Simultaneously, consolidated sex workers’ organisations have entered the fray, initiating a process in which governments have been forced to recognise the diversity of positions on these issues in several countries. These organisations arose in the last 25 years as a result of the HIV/AIDS epidemic, which resulted in numerous political developments such as the rise of patient-led health activism and the rise of sex worker organising in countries such as India. Organisations such as SANGRAM in Southern Maharashtra and the Durbar Mahila Samanwaya Committee (DMSC) in Kolkata emerged in the 1990s in the aftermath of HIV/AIDS and, like their Western activist counterparts, were drawing links between HIV and other concerns such as migration, livelihood, and housing, as well as access to basic services. In the early 1990s, non-sex worker activists formed HIV prevention outreach projects, which grew into organisations with sex worker-led initiatives and legions of sex worker advocates and peer educators by the early 2000s. Because of the prominence of the force/choice dyad (whether a person selling sexual services is doing so voluntarily or because they are forced) in structuring the question of prostitution itself, sex workers’ organisations have had to address the issue of agency. Although the term ‘agency’ does not mean ‘choice’ or ‘free choice,’ it has frequently been used in both women’s rights and sex workers’ organising in place of ‘choice.’ In anthropological and Marxist scholarship, the term ‘agency’ has been associated with critiques of power that use ‘agency’ as a way of identifying and describing individual actions within the context of structures such as class. ‘Agency’ is best defined as minute, individual, and contextualised structural power negotiations. The need for sex workers’ organisations and their allies to engage with the concept of ‘agency’ is complex, stemming from the need to engage with the force/choice dyad. This dyad is an oppositional and individualist framing of the two paths that abolitionists and the mainstream media have taken to understand why women and girls engage in sex trades. Sex worker activist groups and their allies can reframe the question of choice as one of ‘agency’ in relation to structures like class or poverty, allowing for more contextualising factors like livelihood, free trade, and state violence to be considered in the sexual commerce debate. Reframing the debate through a more nuanced use of the term ‘agency’ is on the agenda for new movement alliances forming at the intersections of sexual commerce and governance. These alliances include LGBTQ and feminist organisations with a personal stake in governments and civil society adopting a more progressive, structurally integrated approach to sexuality. One example is the statement from the Indian autonomous women’s conference at the beginning of this paper. LGBTQ alliances, such as the 2004 World Social Forum (WSF) alliance between queer and sex worker organisations, are another example; this alliance made the concerns of sexual minorities visible at the WSF and called into question the notion that sex workers are only, or primarily, women. More broadly, the alliance of LGBTQ and sex workers’ organising highlights the ways in which people who are sexually non-normative have shared concerns about social stigma and the state’s regulation of their lives. While these alliances are promising and much needed, others have yet to materialise. The gap between the sex workers’ and Dalit rights movements in India is notable in this regard. Because a considerable number of sex workers on the streets and in brothels in India are from scheduled castes and tribes, sex workers’ rights may be of interest to the anti-caste movement. The reasons for the failure of this alliance may be related to the debate over the relationship between caste and prostitution, and whether prostitution is viewed as a manifestation of caste-based oppression, or as a means of negotiating this oppression to achieve a better livelihood than would otherwise be available. Furthermore, alliances between the sex workers’ movement and the organised left are changing. Some left and new left organisations have supported sex workers’ demands for greater recognition as members of a labour sector in need of trade union protection, with the National Trade Union Initiative’s recognition of the Karnataka Sex Workers’ Union in 2008 being a case in point. At the same time, major segments of the left are divided on whether sex work should be considered labour.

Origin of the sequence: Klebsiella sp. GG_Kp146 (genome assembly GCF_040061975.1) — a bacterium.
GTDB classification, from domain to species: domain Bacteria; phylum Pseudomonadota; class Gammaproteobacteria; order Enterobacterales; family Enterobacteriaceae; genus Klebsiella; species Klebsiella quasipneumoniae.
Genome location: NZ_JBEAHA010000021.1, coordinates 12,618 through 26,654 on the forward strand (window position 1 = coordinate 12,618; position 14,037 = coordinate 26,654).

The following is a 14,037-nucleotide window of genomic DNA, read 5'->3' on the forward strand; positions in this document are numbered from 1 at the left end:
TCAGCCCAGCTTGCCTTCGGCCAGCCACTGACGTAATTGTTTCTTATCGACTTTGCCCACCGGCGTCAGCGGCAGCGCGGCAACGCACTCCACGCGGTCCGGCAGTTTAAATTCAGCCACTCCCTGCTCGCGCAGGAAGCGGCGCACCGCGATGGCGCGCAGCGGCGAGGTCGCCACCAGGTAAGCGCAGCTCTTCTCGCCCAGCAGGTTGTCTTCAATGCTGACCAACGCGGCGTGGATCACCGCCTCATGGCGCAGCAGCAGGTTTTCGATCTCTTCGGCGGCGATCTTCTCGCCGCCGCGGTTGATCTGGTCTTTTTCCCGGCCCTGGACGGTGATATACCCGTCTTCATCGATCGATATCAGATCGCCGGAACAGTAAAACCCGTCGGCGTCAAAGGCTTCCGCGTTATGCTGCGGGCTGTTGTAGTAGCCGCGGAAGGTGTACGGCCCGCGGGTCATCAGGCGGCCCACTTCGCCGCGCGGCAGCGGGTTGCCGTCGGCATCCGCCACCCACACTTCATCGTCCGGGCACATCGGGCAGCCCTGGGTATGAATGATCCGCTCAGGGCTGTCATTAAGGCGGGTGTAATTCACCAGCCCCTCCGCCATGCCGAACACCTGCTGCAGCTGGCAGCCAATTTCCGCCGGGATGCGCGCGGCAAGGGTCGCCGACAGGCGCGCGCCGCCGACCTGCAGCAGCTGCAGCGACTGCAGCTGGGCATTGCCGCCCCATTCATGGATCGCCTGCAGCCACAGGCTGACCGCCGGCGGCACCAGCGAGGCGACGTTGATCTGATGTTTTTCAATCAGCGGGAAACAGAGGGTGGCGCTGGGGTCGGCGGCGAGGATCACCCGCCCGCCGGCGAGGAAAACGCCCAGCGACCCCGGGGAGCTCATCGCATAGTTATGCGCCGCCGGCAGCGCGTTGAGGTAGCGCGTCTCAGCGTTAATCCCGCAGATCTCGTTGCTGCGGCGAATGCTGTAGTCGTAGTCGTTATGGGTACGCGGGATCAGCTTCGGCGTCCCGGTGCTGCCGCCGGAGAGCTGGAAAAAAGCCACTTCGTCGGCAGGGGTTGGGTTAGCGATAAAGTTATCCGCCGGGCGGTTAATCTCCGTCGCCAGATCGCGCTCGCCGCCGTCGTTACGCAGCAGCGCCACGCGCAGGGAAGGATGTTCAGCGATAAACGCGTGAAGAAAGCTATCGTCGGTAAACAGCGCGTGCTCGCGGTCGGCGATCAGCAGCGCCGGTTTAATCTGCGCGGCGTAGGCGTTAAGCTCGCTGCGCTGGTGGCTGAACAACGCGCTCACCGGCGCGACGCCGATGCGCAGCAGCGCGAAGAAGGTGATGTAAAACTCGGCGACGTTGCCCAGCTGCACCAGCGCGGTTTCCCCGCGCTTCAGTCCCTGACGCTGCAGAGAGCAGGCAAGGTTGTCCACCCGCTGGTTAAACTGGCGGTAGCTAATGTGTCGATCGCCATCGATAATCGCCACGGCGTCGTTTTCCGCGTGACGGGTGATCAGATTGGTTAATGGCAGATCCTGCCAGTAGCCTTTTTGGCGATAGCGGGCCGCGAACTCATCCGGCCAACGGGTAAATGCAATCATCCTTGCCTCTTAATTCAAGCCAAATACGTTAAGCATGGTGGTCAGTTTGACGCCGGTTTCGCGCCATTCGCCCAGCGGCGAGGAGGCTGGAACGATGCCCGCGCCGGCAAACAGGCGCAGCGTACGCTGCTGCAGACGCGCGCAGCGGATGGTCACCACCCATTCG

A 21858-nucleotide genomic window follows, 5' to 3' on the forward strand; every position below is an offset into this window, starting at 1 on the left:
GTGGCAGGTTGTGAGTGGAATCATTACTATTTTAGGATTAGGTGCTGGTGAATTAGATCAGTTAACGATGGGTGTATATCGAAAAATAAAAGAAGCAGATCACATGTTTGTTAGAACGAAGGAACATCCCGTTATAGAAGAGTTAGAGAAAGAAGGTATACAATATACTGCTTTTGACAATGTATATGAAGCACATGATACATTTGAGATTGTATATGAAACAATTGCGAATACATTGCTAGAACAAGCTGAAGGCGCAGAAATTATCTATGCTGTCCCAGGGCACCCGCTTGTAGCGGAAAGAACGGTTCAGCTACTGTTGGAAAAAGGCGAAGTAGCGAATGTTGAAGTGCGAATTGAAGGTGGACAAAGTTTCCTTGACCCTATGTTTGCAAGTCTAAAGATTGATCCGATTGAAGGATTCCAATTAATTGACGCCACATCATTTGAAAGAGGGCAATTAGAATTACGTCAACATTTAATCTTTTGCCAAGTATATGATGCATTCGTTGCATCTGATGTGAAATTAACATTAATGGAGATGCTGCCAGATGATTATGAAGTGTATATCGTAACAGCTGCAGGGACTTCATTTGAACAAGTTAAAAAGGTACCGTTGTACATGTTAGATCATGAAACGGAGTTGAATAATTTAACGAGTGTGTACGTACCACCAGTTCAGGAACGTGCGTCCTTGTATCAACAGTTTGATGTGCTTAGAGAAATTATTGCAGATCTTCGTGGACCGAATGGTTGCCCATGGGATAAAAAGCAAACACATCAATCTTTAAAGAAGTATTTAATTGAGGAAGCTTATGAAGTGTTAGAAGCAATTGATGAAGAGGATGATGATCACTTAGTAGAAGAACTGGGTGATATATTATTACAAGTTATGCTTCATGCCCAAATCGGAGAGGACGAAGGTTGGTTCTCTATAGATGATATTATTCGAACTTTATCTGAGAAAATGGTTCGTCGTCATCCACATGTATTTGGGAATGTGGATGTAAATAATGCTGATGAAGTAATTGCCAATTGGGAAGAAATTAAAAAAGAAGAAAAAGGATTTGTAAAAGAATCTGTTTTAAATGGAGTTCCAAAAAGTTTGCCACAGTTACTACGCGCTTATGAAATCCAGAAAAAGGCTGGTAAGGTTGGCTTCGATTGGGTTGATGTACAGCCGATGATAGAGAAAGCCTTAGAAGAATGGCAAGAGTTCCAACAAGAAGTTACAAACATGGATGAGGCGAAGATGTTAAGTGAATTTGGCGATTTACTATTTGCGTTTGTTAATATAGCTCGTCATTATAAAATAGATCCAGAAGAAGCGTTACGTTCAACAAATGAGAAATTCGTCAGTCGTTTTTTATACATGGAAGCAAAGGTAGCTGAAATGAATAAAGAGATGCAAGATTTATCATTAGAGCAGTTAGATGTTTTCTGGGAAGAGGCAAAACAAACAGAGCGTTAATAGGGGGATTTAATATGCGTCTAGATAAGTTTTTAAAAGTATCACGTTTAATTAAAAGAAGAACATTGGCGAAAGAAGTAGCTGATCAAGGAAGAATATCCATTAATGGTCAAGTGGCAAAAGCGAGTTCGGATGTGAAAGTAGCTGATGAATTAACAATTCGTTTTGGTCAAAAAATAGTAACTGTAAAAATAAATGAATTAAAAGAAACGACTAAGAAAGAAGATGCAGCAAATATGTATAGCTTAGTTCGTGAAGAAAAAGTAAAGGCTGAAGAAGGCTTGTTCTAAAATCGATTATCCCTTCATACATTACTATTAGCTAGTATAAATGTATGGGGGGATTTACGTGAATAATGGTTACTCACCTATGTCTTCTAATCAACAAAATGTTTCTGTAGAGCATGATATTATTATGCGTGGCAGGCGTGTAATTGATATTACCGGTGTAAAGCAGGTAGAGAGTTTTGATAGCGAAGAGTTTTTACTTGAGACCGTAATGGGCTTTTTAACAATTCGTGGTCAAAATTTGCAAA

March 3: International Sex Workers’ Rights Day- Despite protests pressuring the government to revoke the parade permit in 2001, over 25,000 sex workers gathered in India for a festival organised by a Kolkata (Calcutta)-based group called Durbar Mahila Samanwaya Committee (Unstoppable Women’s Synthesis Committee).